In this episode the FBI investigates a bizarre string of sniper attacks which seem to have little in common. To determine the location of the sniper in each shooting, Charlie uses ballistic trajectory modelling. Exponential growth and regression to the mean are also briefly mentioned, and the first of these we explore in depth below. |
| ||

A bullet, like any other object flying through the air, is subject to the forces of gravity, air resistance, and wind. One way to closely approximate the actual trajectory is to ignore the effects of drag and wind, instead looking only at gravity.

Consider the figure to the right. A bullet leaves the barrel of a gun
inclined at a 30 deg angle and flies a horizontal distance of d before
reaching the starting elevation. The force of gravity acts on the
bullet, creating a downward acceleration of g=9.8 m/sec^{2} and
so influencing the vertical component of the velocity vector (see
diagram below) over time.
Since we disregard drag, the horizontal component of the velocity
does not change.

The next activity involves figuring out the equations describing the speed and position of an object in freefall. These derivations make some use of calculus. Try to follow them and do the exercises, but if you can't, just use the equations mentioned in order to do activity 2.

- Technically, the term
*velocity*means the vector pointing in the direction of motion with magnitude equal to the*speed*of the object. However, in everyday usage and even in many physics textbooks the term velocity is used to denote both the vector and its magnitude, the speed. It is usually easy to figure out which is being meant from the context: just ask yourself, is the sentence talking about a vector or a scalar?

- Recall that the acceleration of an object is equal to the instantaneous change in velocity, i.e. a(t)=v'(t). Apply the fundamental theorem of calculus to this equality to deduce that , where g is the acceleration due to gravity.
- We can do even better by applying the same trick to velocity. Namely, we know that v(t)=y'(t), where y(t) is the vertical position of the object at time t. Apply the fundamental theorem of calculus again to show that
- Now write down an equation for the
*horizontal*position x(t) of the bullet in terms of the initial horizontal velocity v_{horizontal}(0). (Hint: remember, we disregard drag and wind so the only acting force is gravity.)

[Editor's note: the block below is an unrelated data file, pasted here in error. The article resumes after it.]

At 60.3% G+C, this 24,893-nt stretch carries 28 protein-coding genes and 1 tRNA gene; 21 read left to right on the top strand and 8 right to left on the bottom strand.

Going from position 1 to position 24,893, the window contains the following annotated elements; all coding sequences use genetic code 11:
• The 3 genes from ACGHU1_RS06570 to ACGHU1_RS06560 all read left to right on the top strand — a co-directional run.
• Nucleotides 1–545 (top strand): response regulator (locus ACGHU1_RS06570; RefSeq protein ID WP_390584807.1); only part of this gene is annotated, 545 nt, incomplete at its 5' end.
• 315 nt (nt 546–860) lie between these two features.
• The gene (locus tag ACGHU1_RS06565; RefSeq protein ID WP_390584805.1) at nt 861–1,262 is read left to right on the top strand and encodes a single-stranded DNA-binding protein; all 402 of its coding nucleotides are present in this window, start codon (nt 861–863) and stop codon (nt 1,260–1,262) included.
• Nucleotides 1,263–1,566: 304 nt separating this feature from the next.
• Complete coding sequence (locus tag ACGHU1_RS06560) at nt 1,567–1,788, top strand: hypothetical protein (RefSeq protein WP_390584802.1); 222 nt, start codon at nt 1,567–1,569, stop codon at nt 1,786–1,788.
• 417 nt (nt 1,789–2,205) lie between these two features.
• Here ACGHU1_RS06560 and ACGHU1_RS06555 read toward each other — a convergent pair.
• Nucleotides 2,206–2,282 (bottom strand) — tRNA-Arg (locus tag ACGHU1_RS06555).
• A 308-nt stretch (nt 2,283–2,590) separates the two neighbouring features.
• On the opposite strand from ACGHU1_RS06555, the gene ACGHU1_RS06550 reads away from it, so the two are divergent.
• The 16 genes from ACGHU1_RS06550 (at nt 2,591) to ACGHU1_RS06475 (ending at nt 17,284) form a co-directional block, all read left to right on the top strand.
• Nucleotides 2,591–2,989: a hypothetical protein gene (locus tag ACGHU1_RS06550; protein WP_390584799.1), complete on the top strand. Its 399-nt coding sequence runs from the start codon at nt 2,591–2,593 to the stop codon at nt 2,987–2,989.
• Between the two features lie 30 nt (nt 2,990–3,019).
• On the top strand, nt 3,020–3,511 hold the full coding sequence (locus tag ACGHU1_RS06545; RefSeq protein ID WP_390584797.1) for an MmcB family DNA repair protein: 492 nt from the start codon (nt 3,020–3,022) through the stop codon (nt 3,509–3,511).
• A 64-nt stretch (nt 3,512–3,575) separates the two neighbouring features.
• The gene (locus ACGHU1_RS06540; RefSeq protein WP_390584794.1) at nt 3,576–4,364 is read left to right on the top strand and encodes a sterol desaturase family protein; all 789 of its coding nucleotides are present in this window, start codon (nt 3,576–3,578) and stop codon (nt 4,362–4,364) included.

- What is the maximum height achieved by the bullet? At what time is this height achieved? (Hint: what is the vertical velocity of the bullet when it's at a peak height?)
- What is the horizontal distance of the bullet from the origin at the time of peak height? What is the distance to the point at which the bullet is again at the height from which it was fired, that is, y=0?
- Show that the trajectory of the bullet is a parabola.

Analysing the general situation, in which both wind and drag affect the path of a bullet, is in fact very complicated. You can get a taste of the difficulties involved by reading the wikipedia article on external ballistics. Furthermore, mathematically recreating the path of a bullet after it has hit a target, thus only knowing its angle of entry, is much harder.

Here are a few recent uses of the term exponential growth in the news media:

The company has had a spectacular two years, riding the exponential growth in oil prices that helped to increase profits by a fifth in 2006 to £28.5 million. (

Business Big Shot: Alasdair Locke, The Times, Dec 20, 2007)

After years of exponential growth, there has recently been a slow down in the Northern Ireland property market. (

Well-known property firms merge, BBC News, Dec 7, 2007)

Kessler himself came under university scrutiny for alleged financial irregularities. In January 2005, an anonymous source contended he "spent or formally committed all of the reserves of the dean's office and has also incurred substantial long-term debt in the form of lavish salary increases and exponential growth in new, highly compensated faculty and staff directly reporting to him." ( _UCSF dean is fired, cites whistle-blowing_, Los Angeles Times, Dec 15, 2007)